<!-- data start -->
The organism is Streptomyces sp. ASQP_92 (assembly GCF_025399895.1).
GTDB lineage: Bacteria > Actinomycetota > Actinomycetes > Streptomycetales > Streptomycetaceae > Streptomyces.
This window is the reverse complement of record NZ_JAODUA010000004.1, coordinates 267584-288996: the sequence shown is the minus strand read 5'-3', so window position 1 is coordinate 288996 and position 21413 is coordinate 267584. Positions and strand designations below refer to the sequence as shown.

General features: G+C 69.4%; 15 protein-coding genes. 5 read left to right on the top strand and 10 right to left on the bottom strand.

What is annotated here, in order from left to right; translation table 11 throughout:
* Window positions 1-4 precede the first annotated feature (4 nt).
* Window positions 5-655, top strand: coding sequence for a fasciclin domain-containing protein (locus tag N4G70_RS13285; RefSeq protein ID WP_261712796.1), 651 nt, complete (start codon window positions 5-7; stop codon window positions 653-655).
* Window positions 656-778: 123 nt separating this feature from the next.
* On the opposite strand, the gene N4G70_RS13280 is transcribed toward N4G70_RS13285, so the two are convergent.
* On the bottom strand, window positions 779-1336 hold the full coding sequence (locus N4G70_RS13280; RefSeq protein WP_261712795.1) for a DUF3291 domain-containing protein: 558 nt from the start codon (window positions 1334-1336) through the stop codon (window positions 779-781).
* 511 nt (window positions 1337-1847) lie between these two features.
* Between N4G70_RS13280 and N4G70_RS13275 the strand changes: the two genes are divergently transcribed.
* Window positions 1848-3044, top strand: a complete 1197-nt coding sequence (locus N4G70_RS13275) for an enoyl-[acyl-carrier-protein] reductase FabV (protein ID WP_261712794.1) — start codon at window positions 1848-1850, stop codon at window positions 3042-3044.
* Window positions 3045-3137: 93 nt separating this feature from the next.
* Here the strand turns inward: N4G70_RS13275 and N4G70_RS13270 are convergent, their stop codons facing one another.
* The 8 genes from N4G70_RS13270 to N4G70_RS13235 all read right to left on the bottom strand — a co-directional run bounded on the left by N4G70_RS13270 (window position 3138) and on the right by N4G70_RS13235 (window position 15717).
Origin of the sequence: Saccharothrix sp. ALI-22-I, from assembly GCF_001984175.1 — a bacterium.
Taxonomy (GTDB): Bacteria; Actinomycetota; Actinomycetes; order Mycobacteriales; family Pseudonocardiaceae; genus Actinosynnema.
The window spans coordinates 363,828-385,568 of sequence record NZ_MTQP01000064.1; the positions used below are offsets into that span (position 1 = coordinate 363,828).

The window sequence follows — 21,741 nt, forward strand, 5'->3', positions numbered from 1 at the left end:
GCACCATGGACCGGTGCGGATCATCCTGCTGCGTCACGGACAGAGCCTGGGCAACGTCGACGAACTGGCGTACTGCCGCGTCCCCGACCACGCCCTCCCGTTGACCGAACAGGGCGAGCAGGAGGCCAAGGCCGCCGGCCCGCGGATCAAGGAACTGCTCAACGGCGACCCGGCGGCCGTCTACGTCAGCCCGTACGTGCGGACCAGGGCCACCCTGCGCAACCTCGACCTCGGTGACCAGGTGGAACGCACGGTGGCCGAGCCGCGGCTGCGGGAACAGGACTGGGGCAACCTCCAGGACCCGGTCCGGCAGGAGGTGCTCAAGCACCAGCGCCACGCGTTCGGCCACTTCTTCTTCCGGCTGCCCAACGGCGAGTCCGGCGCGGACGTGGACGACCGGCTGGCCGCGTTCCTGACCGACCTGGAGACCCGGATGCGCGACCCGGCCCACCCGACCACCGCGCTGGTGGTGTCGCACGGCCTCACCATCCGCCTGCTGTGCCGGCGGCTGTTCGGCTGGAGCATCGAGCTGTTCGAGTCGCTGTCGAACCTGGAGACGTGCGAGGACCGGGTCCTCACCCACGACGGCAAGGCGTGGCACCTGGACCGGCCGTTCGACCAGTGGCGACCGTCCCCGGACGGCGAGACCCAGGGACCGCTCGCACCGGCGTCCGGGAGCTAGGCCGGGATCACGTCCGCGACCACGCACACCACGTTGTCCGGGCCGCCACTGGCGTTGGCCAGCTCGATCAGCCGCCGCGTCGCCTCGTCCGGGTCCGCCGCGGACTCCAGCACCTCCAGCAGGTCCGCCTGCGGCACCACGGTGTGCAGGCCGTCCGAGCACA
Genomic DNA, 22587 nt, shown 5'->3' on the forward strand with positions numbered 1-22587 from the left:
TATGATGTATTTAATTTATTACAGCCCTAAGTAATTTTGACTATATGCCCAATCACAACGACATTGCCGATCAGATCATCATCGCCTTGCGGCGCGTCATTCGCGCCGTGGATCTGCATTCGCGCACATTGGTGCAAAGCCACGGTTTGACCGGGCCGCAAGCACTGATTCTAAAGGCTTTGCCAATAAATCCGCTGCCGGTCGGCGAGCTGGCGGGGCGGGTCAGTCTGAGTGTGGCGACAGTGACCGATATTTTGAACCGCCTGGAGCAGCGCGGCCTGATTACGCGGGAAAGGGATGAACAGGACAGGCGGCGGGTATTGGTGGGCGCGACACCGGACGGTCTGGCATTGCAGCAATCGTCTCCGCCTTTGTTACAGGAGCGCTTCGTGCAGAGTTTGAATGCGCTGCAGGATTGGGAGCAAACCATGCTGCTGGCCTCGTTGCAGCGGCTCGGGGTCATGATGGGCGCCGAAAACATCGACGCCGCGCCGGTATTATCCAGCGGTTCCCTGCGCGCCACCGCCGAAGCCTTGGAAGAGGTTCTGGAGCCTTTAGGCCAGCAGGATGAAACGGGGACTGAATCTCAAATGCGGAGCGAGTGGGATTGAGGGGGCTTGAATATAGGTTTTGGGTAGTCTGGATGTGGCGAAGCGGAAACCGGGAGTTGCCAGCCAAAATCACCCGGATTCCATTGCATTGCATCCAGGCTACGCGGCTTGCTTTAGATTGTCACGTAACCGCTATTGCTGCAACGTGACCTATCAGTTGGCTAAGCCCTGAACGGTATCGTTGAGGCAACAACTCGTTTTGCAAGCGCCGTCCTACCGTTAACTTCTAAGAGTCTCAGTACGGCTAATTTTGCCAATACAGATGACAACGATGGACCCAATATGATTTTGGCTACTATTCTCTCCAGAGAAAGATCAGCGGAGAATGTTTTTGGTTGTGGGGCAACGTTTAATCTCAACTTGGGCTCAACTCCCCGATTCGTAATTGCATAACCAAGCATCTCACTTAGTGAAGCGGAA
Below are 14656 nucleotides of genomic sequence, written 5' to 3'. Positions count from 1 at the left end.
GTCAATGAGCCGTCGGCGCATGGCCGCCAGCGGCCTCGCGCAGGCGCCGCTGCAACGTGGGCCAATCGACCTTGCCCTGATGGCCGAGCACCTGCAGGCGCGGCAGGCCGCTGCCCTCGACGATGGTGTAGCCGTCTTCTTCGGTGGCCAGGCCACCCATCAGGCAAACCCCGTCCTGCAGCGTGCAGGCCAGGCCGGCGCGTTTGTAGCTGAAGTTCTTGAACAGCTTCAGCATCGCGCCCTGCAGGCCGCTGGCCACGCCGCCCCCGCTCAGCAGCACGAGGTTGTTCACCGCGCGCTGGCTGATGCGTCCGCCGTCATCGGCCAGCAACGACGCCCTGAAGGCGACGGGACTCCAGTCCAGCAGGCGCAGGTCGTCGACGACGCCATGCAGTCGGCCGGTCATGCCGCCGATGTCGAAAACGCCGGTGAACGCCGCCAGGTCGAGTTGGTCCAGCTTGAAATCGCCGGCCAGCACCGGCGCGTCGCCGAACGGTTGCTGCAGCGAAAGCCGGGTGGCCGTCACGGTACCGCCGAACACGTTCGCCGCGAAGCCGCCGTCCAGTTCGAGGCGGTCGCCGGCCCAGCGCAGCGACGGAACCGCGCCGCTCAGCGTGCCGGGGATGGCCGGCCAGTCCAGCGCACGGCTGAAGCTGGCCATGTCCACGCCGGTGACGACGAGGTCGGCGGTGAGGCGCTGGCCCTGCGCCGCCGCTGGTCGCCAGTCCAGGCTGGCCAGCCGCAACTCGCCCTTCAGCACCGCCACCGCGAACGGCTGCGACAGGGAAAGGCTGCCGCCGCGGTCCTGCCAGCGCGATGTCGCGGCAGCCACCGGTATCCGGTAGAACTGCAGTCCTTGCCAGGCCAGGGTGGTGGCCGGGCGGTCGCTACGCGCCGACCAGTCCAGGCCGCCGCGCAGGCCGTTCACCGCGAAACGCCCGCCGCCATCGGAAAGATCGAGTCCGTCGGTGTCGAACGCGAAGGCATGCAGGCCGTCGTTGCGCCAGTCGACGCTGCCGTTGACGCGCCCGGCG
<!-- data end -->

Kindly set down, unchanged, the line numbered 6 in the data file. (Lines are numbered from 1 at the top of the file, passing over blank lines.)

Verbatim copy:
* Window positions 1-4 precede the first annotated feature (4 nt).